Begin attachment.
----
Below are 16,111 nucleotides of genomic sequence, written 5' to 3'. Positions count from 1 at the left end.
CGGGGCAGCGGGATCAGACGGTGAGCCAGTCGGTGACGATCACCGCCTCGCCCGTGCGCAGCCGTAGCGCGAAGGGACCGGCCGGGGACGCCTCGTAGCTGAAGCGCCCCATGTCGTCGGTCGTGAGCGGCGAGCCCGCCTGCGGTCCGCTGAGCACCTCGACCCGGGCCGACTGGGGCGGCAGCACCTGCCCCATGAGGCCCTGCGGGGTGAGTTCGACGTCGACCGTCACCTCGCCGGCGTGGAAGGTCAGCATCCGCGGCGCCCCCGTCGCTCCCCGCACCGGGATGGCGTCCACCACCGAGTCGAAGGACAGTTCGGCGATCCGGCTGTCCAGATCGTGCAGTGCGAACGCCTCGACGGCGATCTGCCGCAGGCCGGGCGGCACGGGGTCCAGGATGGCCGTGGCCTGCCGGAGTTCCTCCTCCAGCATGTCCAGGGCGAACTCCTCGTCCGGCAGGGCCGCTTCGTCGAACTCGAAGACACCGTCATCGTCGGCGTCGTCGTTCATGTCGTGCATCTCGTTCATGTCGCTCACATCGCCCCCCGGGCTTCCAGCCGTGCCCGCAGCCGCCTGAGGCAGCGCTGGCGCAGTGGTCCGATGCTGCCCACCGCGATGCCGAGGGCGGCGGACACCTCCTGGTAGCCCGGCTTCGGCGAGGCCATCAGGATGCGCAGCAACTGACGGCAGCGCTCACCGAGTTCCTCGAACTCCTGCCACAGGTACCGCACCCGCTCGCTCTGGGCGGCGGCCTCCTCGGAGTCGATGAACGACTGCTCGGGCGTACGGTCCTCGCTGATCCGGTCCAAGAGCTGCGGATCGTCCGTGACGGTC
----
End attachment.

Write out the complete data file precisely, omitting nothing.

Below are 16,111 nucleotides of genomic sequence, written 5' to 3'. Positions count from 1 at the left end.
CGGGGCAGCGGGATCAGACGGTGAGCCAGTCGGTGACGATCACCGCCTCGCCCGTGCGCAGCCGTAGCGCGAAGGGACCGGCCGGGGACGCCTCGTAGCTGAAGCGCCCCATGTCGTCGGTCGTGAGCGGCGAGCCCGCCTGCGGTCCGCTGAGCACCTCGACCCGGGCCGACTGGGGCGGCAGCACCTGCCCCATGAGGCCCTGCGGGGTGAGTTCGACGTCGACCGTCACCTCGCCGGCGTGGAAGGTCAGCATCCGCGGCGCCCCCGTCGCTCCCCGCACCGGGATGGCGTCCACCACCGAGTCGAAGGACAGTTCGGCGATCCGGCTGTCCAGATCGTGCAGTGCGAACGCCTCGACGGCGATCTGCCGCAGGCCGGGCGGCACGGGGTCCAGGATGGCCGTGGCCTGCCGGAGTTCCTCCTCCAGCATGTCCAGGGCGAACTCCTCGTCCGGCAGGGCCGCTTCGTCGAACTCGAAGACACCGTCATCGTCGGCGTCGTCGTTCATGTCGTGCATCTCGTTCATGTCGCTCACATCGCCCCCCGGGCTTCCAGCCGTGCCCGCAGCCGCCTGAGGCAGCGCTGGCGCAGTGGTCCGATGCTGCCCACCGCGATGCCGAGGGCGGCGGACACCTCCTGGTAGCCCGGCTTCGGCGAGGCCATCAGGATGCGCAGCAACTGACGGCAGCGCTCACCGAGTTCCTCGAACTCCTGCCACAGGTACCGCACCCGCTCGCTCTGGGCGGCGGCCTCCTCGGAGTCGATGAACGACTGCTCGGGCGTACGGTCCTCGCTGATCCGGTCCAAGAGCTGCGGATCGTCCGTGACGGTC